Cotton farmers who are switching to corn this spring should feel somewhat at home when it comes to controlling weeds, a University of Missouri Extension weed scientist says.
Kevin Bradley, based at the University of Missouri’s Columbia campus, says he suspects some of the same precepts that hold sway in corn would also be true for cotton.
“Cotton producers who are going to corn should feel pretty confident in their weed control because many of the same rules apply,” he said. “You need to stay clean and start with a pre-emergence herbicide. Corn is much more susceptible than soybeans to early season weed competition.”
That could be especially true in Roundup Ready corn, which more Mid-South corn producers have been planting to try to shield the crop from increasing problems with glyphosate drift.
With corn futures topping $4 a bushel, Missouri farmers are also expected to plant more corn in 2007, although soybeans probably will remain the dominant crop. (The state typically has 5 million acres of soybeans and 3 million acres of corn.)
Bradley has been urging growers switching to corn, especially Roundup Ready corn, to consider changes to the weed control strategy they employ in Roundup Ready soybeans.
“I don’t think it will be wise for growers to conduct weed management practices in Roundup Ready corn as in Roundup Ready soybeans,” he said. “Research indicates corn is much more susceptible to early season yield loss than soybeans. We can’t wait until weeds are 6 inches tall or taller to remove them.”
Bradley says his predecessor, Bill Johnson, long-time weed scientist at the University of Missouri, found that in 12 out of 13 years, a “two-pass” program consisting of a pre-emergence herbicide followed by a postemergence herbicide provided the best overall weed control in July. That study involved more than 2,000 observations statewide.
Bradley decided to revisit the subject and compared three program approaches in 29 trials conducted in Missouri over the last five years.
In 19 of the 29 trials, the highest corn yields were obtained with a two-pass program consisting of a pre-emergence herbicide followed by a postemergence herbicide. In eight of the trials, a one-pass postemergence program that also contained a residual herbicide provided the highest corn yields.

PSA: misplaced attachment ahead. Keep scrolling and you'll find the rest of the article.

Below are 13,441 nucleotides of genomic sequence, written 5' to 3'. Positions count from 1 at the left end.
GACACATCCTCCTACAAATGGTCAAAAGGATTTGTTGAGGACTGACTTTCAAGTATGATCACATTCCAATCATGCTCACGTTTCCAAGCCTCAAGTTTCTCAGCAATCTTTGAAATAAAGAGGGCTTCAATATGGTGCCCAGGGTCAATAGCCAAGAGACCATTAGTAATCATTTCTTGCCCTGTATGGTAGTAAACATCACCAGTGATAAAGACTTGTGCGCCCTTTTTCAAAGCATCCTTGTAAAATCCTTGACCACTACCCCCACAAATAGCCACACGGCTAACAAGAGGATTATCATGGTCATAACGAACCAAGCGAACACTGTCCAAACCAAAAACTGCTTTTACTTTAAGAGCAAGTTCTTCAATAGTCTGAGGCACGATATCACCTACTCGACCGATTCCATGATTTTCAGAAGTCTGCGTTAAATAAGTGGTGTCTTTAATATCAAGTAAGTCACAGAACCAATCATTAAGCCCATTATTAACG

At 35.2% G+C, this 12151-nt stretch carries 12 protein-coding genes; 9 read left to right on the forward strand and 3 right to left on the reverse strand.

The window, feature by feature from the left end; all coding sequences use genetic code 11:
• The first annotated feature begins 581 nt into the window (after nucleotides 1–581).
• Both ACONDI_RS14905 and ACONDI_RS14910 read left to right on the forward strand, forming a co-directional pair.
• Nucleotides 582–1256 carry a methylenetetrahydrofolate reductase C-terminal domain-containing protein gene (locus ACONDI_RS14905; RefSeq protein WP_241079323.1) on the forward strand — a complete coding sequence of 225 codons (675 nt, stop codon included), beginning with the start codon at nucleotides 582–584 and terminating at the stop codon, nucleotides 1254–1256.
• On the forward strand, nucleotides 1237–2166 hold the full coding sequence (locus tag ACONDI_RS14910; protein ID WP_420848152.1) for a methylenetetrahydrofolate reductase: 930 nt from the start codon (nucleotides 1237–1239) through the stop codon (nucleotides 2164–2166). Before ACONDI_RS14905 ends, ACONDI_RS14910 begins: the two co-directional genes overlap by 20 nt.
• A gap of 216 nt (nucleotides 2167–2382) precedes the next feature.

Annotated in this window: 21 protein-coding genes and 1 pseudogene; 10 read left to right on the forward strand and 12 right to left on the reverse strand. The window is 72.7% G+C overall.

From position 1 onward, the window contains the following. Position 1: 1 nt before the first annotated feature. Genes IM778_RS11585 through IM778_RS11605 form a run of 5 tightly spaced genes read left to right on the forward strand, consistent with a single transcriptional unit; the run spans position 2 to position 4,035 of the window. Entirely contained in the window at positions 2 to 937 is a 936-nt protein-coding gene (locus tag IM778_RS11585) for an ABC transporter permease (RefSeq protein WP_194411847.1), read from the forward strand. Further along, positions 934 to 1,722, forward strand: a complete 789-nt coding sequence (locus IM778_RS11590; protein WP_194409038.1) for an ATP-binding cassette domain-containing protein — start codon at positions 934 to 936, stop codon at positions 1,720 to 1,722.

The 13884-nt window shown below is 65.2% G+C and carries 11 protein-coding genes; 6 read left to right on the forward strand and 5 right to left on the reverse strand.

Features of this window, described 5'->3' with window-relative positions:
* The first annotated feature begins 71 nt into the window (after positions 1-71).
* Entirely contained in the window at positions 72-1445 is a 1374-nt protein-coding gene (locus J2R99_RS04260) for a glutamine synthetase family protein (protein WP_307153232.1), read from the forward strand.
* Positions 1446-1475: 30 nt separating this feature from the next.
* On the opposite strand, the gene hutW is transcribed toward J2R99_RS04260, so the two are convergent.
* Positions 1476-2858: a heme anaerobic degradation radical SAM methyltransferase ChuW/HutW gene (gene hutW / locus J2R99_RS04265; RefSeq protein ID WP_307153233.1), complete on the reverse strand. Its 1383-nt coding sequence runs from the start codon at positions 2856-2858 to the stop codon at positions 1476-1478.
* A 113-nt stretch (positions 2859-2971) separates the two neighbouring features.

“Collectively, what this indicates to me is that depending on the year, environment, soil type and weed spectrum you have, either of these approaches might work for you, but year-in and year-out, the two-pass pre-emergence followed by a postemergence herbicide program should provide the highest levels of weed control and corn yields.”
The idea of farmers rotating from Roundup Ready cotton or Roundup Ready soybeans to Roundup Ready corn does raise concerns about the potential for increased selection pressure on problem weeds.
“More than likely, if farmers are planting soybeans — or cotton — they are planting Roundup Ready varieties and treating with glyphosate at least once per season,” he said. “If we start planting more Roundup Ready corn, many fields will be in a Roundup Ready corn/Roundup Ready soybean rotation where glyphosate will be utilized as the primary, if not the only, postemergence herbicide.
“This will greatly increase the likelihood of selecting for a glyphosate-resistant weed, even in a corn-soybean rotation, because we are still spraying the same herbicide — glyphosate — in the same place over time.”
One alternative would be to use conventional herbicides in a conventional corn/Roundup Ready soybean rotation, says Bradley. “To my knowledge, no glyphosate-resistant weeds have been selected for in this kind of crop rotation and herbicide system.”
Another approach would be to apply pre-emergence herbicides in Roundup Ready corn, a practice Bradley considers a necessity to prevent early season yield loss. “I believe postemergence-only herbicide programs in Roundup Ready corn will cost you money,” he said.
“Alternative postemergence herbicides are another consideration, but if a grower has paid the tech fee for the Roundup Ready technology, more than likely, glyphosate will be the postemergence herbicide of choice.”
Bradley says growers should be cautious about applying one-half to two-thirds of the recommended pre-emergence herbicide rate, a practice that was being talked up by some industry representatives over the winter.
“Using a half-rate of a pre-emergence herbicide is almost like having a planned failure,” he said. “You will almost certainly have to come back with glyphosate in Roundup Ready corn, so the selection pressure on problem weeds will be that much greater.”
A number of atrazine-containing herbicide mixtures — Bicep, Guardsman Max, and Harness Extra, among others — are available to corn producers. Some three-way mixtures, such as Lexar, which provide a broader spectrum of control in corn, are also being marketed.
Farmers in Missouri, Iowa, Illinois and eastern Kansas, in particular, are having to take extra steps to control glyphosate-resistant waterhemp, a distant cousin to Palmer amaranth, a weed that is becoming all too familiar to Southern producers.
As growers get into the season, they need to pay special attention to the label restrictions on postemergence herbicides, particularly in conventional corn. Those include height and growth stage requirements.
“Atrazine-containing herbicides may be applied postemergence up to a height of 12 inches in corn,” he said. “Most of the ALS inhibitors, such as Steadfast, can be applied up to 20 inches or six collars, whichever comes first.
“Each year, I get a call from someone who waited too late to apply the ALS inhibitors. That can lead to yield losses through ear pinching — they interfere with ear formation, which can lead to lower yields.”